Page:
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Let say I need a 3 digit number, so it would be something like:

>>> random(3)
563

or

>>> random(5)
26748
>> random(2)
56
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5 Answers 5

up vote 42 down vote accepted

To get a random 3-digit number:

from random import randint
randint(100, 999)  # randint is inclusive at both ends

(assuming you really meant three digits, rather than "up to three digits".)

To use an arbitrary number of digits:

from random import randint

def random_with_N_digits(n):
    range_start = 10**(n-1)
    range_end = (10**n)-1
    return randint(range_start, range_end)

print random_with_N_digits(2)
print random_with_N_digits(3)
print random_with_N_digits(4)

Output:

33
124
5127
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2  
With this solution, you will eliminate 10**(n-1) numbers from your random pool –  Nicolae Surdu Feb 3 '12 at 13:29
2  
@NicolaeSurdu: Yes, that's why I said assuming you really meant three digits, rather than "up to three digits". –  RichieHindle Feb 3 '12 at 15:39
2  
037 it's a 3 digit number, smaller than 100 :). That's what I meant. But yeah, for a non-lottery application, your solution is just fine ;) –  Nicolae Surdu Feb 7 '12 at 15:12
    
@NicolaeSurdu How can this snipet give you a result of 037??? it's a randint from (100 to 1000) if n ==3 –  moldovean Jan 7 '14 at 10:17
2  
@moldovean Read from the top :). I meant I wanted that number and this solution will not give you numbers up to that number of digits but rather of exactly that number of digits. It was my bad, I missed the clause in the parenthesis. –  Nicolae Surdu Jan 7 '14 at 12:19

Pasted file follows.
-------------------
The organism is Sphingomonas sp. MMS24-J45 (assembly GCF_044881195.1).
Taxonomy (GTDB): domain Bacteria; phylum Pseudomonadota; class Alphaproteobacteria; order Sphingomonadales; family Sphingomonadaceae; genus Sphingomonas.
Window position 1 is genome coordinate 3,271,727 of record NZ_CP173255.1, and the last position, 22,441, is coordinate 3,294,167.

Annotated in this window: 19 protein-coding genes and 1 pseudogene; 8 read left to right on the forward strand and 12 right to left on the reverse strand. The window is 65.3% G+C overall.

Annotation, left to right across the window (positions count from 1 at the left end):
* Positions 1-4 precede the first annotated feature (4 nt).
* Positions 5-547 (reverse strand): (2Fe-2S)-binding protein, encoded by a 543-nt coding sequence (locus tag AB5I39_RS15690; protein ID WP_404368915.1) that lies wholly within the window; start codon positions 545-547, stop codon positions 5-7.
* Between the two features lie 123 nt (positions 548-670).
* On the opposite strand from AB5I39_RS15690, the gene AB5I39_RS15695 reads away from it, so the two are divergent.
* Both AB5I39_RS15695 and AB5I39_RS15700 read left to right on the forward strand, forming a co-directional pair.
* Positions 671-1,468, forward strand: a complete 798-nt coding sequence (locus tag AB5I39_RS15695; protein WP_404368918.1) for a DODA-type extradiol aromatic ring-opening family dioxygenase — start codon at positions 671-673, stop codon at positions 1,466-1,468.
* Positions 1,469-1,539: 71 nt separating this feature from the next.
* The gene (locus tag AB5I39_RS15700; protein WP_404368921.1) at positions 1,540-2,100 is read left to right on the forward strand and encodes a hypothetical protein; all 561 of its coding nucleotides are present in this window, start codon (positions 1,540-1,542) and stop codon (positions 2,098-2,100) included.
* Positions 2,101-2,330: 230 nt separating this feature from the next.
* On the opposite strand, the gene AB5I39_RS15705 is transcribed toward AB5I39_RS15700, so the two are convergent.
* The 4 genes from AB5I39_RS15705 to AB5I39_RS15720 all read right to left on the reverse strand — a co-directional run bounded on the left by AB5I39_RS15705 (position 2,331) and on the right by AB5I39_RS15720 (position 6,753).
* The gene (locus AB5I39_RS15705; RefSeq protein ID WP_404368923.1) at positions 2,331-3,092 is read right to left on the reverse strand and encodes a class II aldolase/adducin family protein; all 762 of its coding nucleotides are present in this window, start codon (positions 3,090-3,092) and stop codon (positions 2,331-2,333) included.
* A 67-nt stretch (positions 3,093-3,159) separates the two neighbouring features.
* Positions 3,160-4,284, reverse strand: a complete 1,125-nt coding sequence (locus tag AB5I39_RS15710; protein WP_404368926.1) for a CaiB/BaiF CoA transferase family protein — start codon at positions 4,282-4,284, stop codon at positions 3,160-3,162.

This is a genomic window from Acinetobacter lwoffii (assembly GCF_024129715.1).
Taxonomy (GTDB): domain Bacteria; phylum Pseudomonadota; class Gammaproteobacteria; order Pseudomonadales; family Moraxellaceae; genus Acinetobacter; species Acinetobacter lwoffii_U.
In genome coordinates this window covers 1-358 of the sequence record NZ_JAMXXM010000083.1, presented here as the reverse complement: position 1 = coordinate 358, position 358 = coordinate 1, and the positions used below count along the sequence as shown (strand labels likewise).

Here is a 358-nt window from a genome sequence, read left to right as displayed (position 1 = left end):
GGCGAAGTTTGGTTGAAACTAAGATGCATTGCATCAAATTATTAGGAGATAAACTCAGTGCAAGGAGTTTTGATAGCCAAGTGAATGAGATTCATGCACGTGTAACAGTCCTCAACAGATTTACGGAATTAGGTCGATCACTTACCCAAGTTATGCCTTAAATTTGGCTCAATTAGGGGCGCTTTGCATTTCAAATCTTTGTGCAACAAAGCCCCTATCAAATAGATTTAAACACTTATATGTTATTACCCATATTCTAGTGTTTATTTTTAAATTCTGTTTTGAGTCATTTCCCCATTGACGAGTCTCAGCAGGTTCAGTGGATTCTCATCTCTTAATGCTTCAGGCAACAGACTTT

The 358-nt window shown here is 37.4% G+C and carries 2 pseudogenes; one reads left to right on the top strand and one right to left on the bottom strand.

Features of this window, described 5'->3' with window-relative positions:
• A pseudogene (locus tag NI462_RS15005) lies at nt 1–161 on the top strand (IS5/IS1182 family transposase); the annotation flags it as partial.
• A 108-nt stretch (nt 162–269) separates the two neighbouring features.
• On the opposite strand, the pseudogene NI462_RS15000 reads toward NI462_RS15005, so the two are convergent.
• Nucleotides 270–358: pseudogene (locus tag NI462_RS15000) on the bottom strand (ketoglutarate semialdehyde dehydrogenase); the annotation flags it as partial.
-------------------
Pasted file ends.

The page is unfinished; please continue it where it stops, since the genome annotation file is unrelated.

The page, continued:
If you want it as a string (for example, a 10-digit phone number) you can use this:

n = 10
''.join(["%s" % randint(0, 9) for num in range(0, n)])
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You could write yourself a little function to do what you want:

import random
def randomDigits(digits):
    lower = 10**(digits-1)
    upper = 10**digits - 1
    return random.randint(lower, upper)

Basically, 10**(digits-1) gives you the smallest {digit}-digit number, and 10**digits - 1 gives you the largest {digit}-digit number (which happens to be the smallest {digit+1}-digit number minus 1!). Then we just take a random integer from that range.

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Does 0 count as a possible first digit? If so, then you need random.randint(0,10**n-1). If not, random.randint(10**(n-1),10**n-1). And if zero is never allowed, then you'll have to explicitly reject numbers with a zero in them, or draw n random.randint(1,9) numbers.

Aside: it is interesting that randint(a,b) uses somewhat non-pythonic "indexing" to get a random number a <= n <= b. One might have expected it to work like range, and produce a random number a <= n < b. (Note the closed upper interval.)

Given the responses in the comments about randrange, note that these can be replaced with the cleaner random.randrange(0,10**n), random.randrange(10**(n-1),10**n) and random.randrange(1,10).

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@Andrew: a <= n <= b surprised me too. I resent having to put that extra -1 in my code. :-) –  RichieHindle Apr 20 '10 at 7:53
1  
@Andrew - funnily enough, the Python code for randint (it's in Lib/random.py) actually just calls randrange(a, b+1)! –  Daniel G Apr 20 '10 at 7:55
    
Yes, randrange should be preferred for new code. –  bobince Apr 20 '10 at 8:01
    
but randint is self-explanatory :) .. –  moldovean Jan 7 '14 at 11:00

I really liked the answer of RichieHindle, however I liked the question as an exercise. Here's a brute force implementation using strings:)

import random
first = random.randint(1,9)
first = str(first)
n = 5

nrs = [str(random.randrange(10)) for i in range(n-1)]
for i in range(len(nrs))    :
    first += str(nrs[i])

print str(first)
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